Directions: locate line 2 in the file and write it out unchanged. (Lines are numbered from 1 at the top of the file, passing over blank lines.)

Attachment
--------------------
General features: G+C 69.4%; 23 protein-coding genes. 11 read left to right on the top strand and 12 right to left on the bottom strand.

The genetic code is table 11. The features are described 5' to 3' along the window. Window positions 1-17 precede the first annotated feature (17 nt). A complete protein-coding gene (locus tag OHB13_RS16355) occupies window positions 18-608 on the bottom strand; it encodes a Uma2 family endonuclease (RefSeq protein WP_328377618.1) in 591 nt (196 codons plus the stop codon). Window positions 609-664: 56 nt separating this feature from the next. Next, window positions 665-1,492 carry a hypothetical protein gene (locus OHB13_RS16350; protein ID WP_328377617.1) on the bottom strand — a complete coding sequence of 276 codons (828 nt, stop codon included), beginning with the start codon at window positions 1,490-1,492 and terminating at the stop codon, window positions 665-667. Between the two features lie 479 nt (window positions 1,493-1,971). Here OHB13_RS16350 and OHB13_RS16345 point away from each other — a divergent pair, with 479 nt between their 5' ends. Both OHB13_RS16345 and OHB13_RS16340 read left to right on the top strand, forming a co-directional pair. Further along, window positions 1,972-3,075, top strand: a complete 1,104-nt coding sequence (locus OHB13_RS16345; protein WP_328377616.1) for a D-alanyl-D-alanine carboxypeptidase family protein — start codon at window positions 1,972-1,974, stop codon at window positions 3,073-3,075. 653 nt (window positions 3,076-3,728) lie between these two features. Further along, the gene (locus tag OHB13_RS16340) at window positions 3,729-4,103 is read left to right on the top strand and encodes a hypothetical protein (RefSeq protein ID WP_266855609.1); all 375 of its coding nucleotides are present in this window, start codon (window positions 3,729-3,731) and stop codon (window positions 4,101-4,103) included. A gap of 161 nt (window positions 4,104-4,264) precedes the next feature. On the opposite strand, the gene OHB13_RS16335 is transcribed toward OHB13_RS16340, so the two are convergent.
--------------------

The genetic code is table 11. The features are described 5' to 3' along the window. Window positions 1-17 precede the first annotated feature (17 nt). A complete protein-coding gene (locus tag OHB13_RS16355) occupies window positions 18-608 on the bottom strand; it encodes a Uma2 family endonuclease (RefSeq protein WP_328377618.1) in 591 nt (196 codons plus the stop codon). Window positions 609-664: 56 nt separating this feature from the next. Next, window positions 665-1,492 carry a hypothetical protein gene (locus OHB13_RS16350; protein ID WP_328377617.1) on the bottom strand — a complete coding sequence of 276 codons (828 nt, stop codon included), beginning with the start codon at window positions 1,490-1,492 and terminating at the stop codon, window positions 665-667. Between the two features lie 479 nt (window positions 1,493-1,971). Here OHB13_RS16350 and OHB13_RS16345 point away from each other — a divergent pair, with 479 nt between their 5' ends. Both OHB13_RS16345 and OHB13_RS16340 read left to right on the top strand, forming a co-directional pair. Further along, window positions 1,972-3,075, top strand: a complete 1,104-nt coding sequence (locus OHB13_RS16345; protein WP_328377616.1) for a D-alanyl-D-alanine carboxypeptidase family protein — start codon at window positions 1,972-1,974, stop codon at window positions 3,073-3,075. 653 nt (window positions 3,076-3,728) lie between these two features. Further along, the gene (locus tag OHB13_RS16340) at window positions 3,729-4,103 is read left to right on the top strand and encodes a hypothetical protein (RefSeq protein ID WP_266855609.1); all 375 of its coding nucleotides are present in this window, start codon (window positions 3,729-3,731) and stop codon (window positions 4,101-4,103) included. A gap of 161 nt (window positions 4,104-4,264) precedes the next feature. On the opposite strand, the gene OHB13_RS16335 is transcribed toward OHB13_RS16340, so the two are convergent.